Compaction and Case Studies: Applied Silviculture

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Compaction and Case Studies: Applied Silviculture

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Silviculture is an applied discipline that combines art and science to sustainably manage forests for a variety of goals. Every silvicultural prescription allows the silviculturist to be creative in accomplishing management goals and objectives for a stand while working within a defined ecological framework. My thesis work incorporates both of these aspects of silviculture by exploring the innovative approaches to solving forest management challenges. Utilizing the applied nature of silviculture, I used an online platform, the Great Lakes Silviculture Library (GLSL) to study how effectively a case study library was able to convey relevant, actionable silvicultural treatments to resource managers. Secondly, I explored how long-term data can add knowledge to a silviculturist’s toolbox. Chapter one focused on how foresters were using the GLSL and how that information was informing their silvicultural practices. The GLSL provides a novel platform through which land managers can exchange the results of their on-the-job experimentation. This represents a new form of content that is local and generated by peers. I found that the GLSL was primarily used by participants not only as a source of inspiration for a prescription but as a way to communicate concepts within and beyond the forestry profession. Users reported turning to case studies most often when managing novel forest types or trying to solve unfamiliar problems. They valued the opportunity to see what other land managers were doing on nearby ownerships, and using that information to inform their work. A key take-away from the focus group discussion was the need for long-term results. Building on this concept, I examined the regeneration response to soil compaction in an aspen stand 20 years after a clearcut harvest in northern Minnesota. Soil compaction was classified into four different classes: control (0 passes), low (1-10 passes), medium (11-100 passes) and high (100+ passes). To quantify impact of soil compaction, I measured soil resistance to penetration on permanent plots established in 1999 prior to a harvest in 2000. Twenty years after harvesting, the top ten centimeters of soil had recovered to pre-harvest levels with regards to compaction. However, recovery was not observed at depths of 10-15 centimeters on plots that experienced 11 or more passes of harvesting equipment. Plots with between 1 and 10 passes had the highest overall regeneration and the greatest density of aspen trees. This study suggests that some compaction (and likely scarification) as a result of harvest equipment traffic can promote regeneration in aspen forest types without negatively impacting growth and development after 20 years. Together, these studies demonstrate how foresters can continue to learn and refine their craft and of the value of long-term results in the field of forestry. Clear documentation of treatments can aid future work that builds on those treatments and generates further knowledge. This knowledge can better equip foresters to more confidently practice silviculture in complex or uncertain conditions.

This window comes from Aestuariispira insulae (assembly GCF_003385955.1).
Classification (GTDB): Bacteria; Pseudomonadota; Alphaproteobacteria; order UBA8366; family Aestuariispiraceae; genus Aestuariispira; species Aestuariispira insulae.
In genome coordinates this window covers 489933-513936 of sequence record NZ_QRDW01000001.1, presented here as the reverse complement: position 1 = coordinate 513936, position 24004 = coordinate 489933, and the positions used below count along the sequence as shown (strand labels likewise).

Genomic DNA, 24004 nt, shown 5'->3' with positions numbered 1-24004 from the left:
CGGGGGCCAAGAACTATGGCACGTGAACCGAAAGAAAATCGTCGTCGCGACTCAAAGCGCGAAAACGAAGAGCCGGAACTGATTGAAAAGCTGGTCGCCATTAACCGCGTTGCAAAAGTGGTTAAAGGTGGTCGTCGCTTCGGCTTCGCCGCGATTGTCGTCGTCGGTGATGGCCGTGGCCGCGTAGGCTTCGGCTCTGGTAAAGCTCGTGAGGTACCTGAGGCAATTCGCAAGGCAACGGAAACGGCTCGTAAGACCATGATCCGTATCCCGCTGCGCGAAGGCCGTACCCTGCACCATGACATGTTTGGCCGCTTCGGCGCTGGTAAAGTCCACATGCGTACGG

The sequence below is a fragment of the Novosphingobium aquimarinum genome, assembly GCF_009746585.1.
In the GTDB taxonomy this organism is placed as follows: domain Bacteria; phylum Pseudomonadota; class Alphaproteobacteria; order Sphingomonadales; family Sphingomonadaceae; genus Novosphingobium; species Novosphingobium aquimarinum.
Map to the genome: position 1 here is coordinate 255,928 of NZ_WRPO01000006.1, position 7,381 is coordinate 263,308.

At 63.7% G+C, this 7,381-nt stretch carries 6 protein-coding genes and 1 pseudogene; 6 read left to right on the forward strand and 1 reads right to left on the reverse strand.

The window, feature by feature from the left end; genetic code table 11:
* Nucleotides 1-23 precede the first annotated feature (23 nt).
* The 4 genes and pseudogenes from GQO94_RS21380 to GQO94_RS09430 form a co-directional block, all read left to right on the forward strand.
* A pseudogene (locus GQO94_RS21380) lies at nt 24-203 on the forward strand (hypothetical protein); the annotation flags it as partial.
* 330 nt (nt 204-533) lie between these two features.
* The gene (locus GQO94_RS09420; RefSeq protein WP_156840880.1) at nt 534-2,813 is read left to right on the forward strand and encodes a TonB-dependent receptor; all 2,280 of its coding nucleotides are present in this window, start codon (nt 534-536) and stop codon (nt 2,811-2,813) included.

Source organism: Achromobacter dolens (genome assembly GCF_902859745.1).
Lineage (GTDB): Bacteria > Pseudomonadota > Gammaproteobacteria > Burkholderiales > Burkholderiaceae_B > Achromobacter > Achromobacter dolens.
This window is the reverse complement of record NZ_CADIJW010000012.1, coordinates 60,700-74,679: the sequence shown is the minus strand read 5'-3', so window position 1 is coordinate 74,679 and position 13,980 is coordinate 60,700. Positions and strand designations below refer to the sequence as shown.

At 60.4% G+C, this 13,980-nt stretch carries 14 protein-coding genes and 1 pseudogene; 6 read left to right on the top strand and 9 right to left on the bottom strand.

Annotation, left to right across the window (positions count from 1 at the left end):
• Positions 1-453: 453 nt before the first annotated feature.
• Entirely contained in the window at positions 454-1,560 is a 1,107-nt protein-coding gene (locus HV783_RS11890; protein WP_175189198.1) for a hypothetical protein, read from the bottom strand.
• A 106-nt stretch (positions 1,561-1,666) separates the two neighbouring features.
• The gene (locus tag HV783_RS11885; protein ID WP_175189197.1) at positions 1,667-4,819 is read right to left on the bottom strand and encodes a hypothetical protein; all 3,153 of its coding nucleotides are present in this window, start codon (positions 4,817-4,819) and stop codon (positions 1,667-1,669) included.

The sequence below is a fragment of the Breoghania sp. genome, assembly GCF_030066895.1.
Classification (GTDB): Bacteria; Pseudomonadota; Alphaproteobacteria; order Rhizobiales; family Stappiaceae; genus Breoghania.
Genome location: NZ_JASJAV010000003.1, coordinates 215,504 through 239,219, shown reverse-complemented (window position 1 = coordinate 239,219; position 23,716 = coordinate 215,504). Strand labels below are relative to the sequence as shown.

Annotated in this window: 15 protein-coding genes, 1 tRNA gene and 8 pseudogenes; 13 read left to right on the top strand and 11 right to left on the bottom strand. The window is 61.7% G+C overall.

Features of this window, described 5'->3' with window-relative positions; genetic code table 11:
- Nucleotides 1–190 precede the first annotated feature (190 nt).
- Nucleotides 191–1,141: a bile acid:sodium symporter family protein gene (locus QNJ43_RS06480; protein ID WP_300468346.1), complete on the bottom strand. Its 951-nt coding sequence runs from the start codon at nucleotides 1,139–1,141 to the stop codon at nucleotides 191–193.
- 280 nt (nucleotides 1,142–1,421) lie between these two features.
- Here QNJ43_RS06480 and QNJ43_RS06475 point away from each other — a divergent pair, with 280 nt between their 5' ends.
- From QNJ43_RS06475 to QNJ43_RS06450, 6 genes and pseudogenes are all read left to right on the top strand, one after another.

University of Minnesota M.S. thesis. May 2021. Major: Natural Resources Science and Management. Advisors: Marcella Windmuller-Campione, Eli Sagor. 1 computer file (PDF); vi, 66 pages.

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Moser, Robert. (2021). Compaction and Case Studies: Applied Silviculture. Retrieved from the University Digital Conservancy,

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